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HSS J. 2009 September; 5(2): 117–119.
Published online 2009 March 24. doi:  10.1007/s11420-009-9112-0
PMCID: PMC2744750

Total Hip Arthroplasty in Rapidly Destructive Osteoarthritis of the Hip: A Case Series

Abstract

Rapidly destructive osteoarthritis (RDO) of the hip is a rare condition characterized by rapid joint degeneration and destruction similar to findings of infection, osteonecrosis, or Charcot disease but without a definitive diagnosis. The cause and natural history of RDO are unclear, but total hip arthroplasty has been utilized as a treatment modality due to the severity of the symptoms. We reviewed retrospectively the records of total hip arthroplasties performed between 1990 and 2003 and identified ten hips in eight patients who fit the profile of the diagnosis of RDO. The mean age at time of surgery was 70. Nine hips were treated with total hip arthroplasty with a hybrid configuration; one hip was treated with a non-cemented total hip arthroplasty. Average follow-up was 6 years with no radiographic evidence of acetabular loosening or osteolysis and no evidence of asymmetric cup wear. One femoral component had evidence of loosening but has not been revised. RDO is an idiopathic condition with no single diagnostic laboratory, pathological, or radiographic finding. A complete preoperative work-up for other causes of hip disease prior to arthroplasty for suspected RDO is necessary to rule out treatable disease. Our series of patients with RDO responded well to hybrid and non-cemented total hip arthroplasty with good clinical and radiographic results.

Keywords: rapidly destructive osteoarthritis, total hip arthroplasty, level of evidence: IV—case series

Introduction

Rapidly destructive osteoarthritis (RDO) of the hip is a rare condition characterized by rapid joint degeneration and destruction without any specific diagnosis. Multiple names have been given for this condition, including rapidly destructive hip disease, Postel’s disease, rapidly destructive arthropathy, and rapidly destructive coxarthrosis [1]. Initially, this process arises as pain in a radiographically normal hip. Within months, increasing symptoms of pain are accompanied by rapid radiographic joint space narrowing (>2 mm in 1 year or 50% joint-space narrowing in 1 year) leading to severe osteoarthritis [2]. This often proceeds to rapid bony destruction of the femoral head with or without acetabular involvement (Fig. 1). In rare cases, the rapid degeneration occurs in patients with a several-year history of preexisting hip osteoarthritis [3, 4]. This often proceeds to rapid bony destruction of the femoral head with or without acetabular involvement. In rare cases, the rapid degeneration occurs in patients with a several-year history of preexisting hip osteoarthritis[3, 4]. The radiographic findings of RDO may resemble hip destruction due to septic arthritis, inflammatory arthridities, osteonecrosis, or Charcot arthropathy [4].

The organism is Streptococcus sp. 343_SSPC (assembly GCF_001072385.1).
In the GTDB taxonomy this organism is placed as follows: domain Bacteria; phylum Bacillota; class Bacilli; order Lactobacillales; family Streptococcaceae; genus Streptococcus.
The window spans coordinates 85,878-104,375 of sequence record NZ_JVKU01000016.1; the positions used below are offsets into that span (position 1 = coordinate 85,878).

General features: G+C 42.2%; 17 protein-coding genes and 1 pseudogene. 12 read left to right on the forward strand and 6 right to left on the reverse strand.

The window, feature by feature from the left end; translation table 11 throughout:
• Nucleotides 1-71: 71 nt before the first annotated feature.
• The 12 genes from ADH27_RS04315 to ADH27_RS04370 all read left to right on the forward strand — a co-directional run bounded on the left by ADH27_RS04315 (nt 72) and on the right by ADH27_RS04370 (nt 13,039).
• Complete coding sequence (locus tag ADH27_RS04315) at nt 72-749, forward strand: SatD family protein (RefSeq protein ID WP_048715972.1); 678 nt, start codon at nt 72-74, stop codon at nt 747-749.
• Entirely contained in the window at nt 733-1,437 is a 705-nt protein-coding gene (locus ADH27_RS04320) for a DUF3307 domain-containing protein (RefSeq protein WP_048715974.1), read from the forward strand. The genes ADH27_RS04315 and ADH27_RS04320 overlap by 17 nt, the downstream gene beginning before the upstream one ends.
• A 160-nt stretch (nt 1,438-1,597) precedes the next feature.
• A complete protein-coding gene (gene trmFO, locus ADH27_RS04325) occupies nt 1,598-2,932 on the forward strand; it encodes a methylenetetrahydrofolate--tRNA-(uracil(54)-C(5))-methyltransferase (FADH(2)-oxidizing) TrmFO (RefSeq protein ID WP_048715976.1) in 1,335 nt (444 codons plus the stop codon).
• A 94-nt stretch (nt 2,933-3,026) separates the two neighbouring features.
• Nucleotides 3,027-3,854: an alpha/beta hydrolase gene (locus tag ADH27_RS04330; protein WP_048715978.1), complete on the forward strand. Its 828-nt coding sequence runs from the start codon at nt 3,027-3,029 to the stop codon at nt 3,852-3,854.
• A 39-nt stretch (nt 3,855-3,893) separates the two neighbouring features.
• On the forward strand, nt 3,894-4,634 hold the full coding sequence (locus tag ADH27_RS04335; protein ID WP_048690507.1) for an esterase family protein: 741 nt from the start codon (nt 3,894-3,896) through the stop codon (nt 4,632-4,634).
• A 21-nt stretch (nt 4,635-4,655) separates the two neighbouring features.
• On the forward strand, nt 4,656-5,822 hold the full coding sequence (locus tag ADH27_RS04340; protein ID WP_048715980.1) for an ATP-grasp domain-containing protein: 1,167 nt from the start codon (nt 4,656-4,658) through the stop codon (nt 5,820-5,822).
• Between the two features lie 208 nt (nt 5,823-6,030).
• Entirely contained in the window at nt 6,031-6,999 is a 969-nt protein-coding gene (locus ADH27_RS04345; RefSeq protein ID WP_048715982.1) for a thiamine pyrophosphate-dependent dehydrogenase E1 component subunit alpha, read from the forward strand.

Fig. 1
X-ray demonstrating bony destruction of both the femur and acetabulum in RDO

Total hip arthroplasty has been recommended as the treatment of choice for RDO; however, there are limited reports of the efficacy of arthroplasty for this condition [3, 5, 6]. The most extensive results have been reported for cemented implants [3, 5], with no clinical and radiographic series on either hybrid or press-fit implants. One report stated a revision rate without discussing outcomes [6]. Our specific aims are to (1) determine the midterm clinical results of either hybrid or non-cemented total hip arthroplasty for RDO, using more outcome measures than previous reports—including the Harris hip score, the Short-Form 12 (SF-12) health status questionnaire, and hip range of motion and (2) evaluate the midterm radiographic results of total hip replacement for RDO. Our hypothesis is that, despite bony destruction, the clinical and radiographic results of non-cemented and hybrid implants will be similar to cemented arthroplasty performed for this condition as well as similar to the results of hybrid total hip arthroplasty performed for other conditions.

Materials and methods